The stock of Aditya Birla Fashion Retail is down 10 per cent from its February high.
Even as the revenue performance of the apparel retail major in the October-December quarter's for the 2022-23 financial year (Q3FY23) was better than expected, the company saw brokerage downgrades, given the weak operating performance and the pressure on margins.
This the second consecutive quarter of margin miss despite strong traction on the sales front.
Ambit Capital downgraded the earnings per share estimates of the company for FY23 by a sharp 68 per cent.
The revision was led by increase in marketing spends and losses in new businesses.
The operating profit at the consolidated level was down 25 per cent year-on-year (YoY) and 17 per cent lower than estimates of Emkay Research.
Operating margin, at 12.1 per cent, was down a steep 730 basis points.
The company cited negative operating leverage in Pantaloons, higher marketing expenses and investments in ethnic segment, Reebok and TMRW -- its direct-to-consumer outfit -- for the fall in profitability.
The company posted its highest ever quarterly revenues, led by lifestyle brands.
Overall revenues were up 20 per cent as compared to the year ago quarter to Rs 3,588 crore.
Revenue performance was led by lifestyle brands which grew 18 per cent with 5 per cent like-to-like growth.
The uptick in the segment was led by premiumisation across brands, coupled with rebound in occasion and workwear.
The company expects the sales of core brands in this segment (Louis Philippe, Van Heusen, Peter England, Allen Solly) to double going ahead, with the segment growing at 12 per cent on a sustainable basis in the medium term.
The key disappointment for the Street in the quarter was the performance in the value (Pantaloons) segment which reported a revenue growth of 9 per cent and a like-for-like growth of 1.2 per cent.
In addition to demand slowdown after Diwali, the company indicated that the substantial customer base located in Tier 2 and Tier 3 cities was impacted by inflationary pressures and weak consumer sentiment, leading to sluggish performance in these cities and towns.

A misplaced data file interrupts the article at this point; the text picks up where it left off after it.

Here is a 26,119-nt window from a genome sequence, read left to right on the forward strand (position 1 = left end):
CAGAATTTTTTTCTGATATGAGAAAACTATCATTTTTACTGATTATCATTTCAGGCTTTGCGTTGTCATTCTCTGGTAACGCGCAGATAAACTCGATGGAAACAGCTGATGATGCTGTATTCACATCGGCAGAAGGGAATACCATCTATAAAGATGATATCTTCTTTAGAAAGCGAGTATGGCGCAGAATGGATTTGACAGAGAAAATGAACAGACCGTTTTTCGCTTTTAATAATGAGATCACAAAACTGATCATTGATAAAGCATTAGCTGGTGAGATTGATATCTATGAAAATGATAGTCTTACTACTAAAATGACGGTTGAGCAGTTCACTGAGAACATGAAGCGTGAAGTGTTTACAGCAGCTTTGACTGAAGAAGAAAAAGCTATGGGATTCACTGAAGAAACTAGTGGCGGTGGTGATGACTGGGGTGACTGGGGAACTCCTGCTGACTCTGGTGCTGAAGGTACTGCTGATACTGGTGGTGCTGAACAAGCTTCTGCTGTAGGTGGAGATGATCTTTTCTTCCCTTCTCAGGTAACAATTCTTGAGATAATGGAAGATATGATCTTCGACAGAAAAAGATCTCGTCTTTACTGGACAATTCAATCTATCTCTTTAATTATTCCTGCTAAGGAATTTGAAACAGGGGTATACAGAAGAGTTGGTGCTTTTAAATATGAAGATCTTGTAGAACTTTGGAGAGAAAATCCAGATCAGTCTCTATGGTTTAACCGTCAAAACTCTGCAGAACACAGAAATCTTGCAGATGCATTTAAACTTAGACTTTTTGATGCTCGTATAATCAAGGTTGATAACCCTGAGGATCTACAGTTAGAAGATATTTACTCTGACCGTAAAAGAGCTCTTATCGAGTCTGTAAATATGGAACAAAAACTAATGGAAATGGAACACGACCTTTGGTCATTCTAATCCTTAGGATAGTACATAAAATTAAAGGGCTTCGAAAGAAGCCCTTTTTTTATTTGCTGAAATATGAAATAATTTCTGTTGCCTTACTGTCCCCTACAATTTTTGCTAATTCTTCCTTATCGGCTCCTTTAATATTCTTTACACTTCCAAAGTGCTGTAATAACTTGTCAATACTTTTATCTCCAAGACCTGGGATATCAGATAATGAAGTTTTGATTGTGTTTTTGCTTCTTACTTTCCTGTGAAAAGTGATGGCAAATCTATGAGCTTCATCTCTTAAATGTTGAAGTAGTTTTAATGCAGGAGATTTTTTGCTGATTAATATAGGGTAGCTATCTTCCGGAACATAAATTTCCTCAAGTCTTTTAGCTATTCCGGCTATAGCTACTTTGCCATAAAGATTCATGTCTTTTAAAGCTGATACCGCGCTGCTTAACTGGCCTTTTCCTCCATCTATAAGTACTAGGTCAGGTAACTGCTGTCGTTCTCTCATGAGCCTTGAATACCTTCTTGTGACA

JM Financial Research says that on a combined 2Q and 3Q basis, Pantaloons’ sales per square feet were down 8 per cent vs pre-pandemic level even though store-count is 18 per cent higher since then.
Say analysts led by Richard Liu of the brokerage, “Whichever way one slices it, the (Pantaloons) segment has done badly on all counts; it is perplexing how the company still doesn’t appear to have a strong-enough grip on this business even after having owned it for a decade now.”
Other businesses, including ethnic brands, Reebok, digital only segment saw a growth of 48 per cent YoY. Ethnic business reported a growth of 66 per cent to Rs 190 crore with its operating profit at Rs 8 crore as against loss of Rs 47 crore in Q2FY23, aided by festive-related sales.
Reebok accounted for Rs 34 crore of consolidated revenue (first quarter under ABFRL) but had a loss of Rs 13 crore.
HDFC Securities believes that investments in new forays such as D2C business, ethnic wear and Reebok are likely to keep cost structures elevated and have therefore cut their operating profit estimates for FY24 by 3 per cent.
Given the pressures on the value segment and higher investments, investors should await steady improvement in growth trajectory as well as profitability before considering the stock.